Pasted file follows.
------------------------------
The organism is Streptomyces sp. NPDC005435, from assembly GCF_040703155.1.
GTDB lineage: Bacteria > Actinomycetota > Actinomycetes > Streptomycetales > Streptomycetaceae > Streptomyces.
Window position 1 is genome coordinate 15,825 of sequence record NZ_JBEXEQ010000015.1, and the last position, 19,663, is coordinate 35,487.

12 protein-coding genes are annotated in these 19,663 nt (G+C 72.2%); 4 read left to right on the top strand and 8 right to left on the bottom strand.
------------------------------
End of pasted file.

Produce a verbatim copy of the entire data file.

The organism is Streptomyces sp. NPDC005435, from assembly GCF_040703155.1.
GTDB lineage: Bacteria > Actinomycetota > Actinomycetes > Streptomycetales > Streptomycetaceae > Streptomyces.
Window position 1 is genome coordinate 15,825 of sequence record NZ_JBEXEQ010000015.1, and the last position, 19,663, is coordinate 35,487.

12 protein-coding genes are annotated in these 19,663 nt (G+C 72.2%); 4 read left to right on the top strand and 8 right to left on the bottom strand.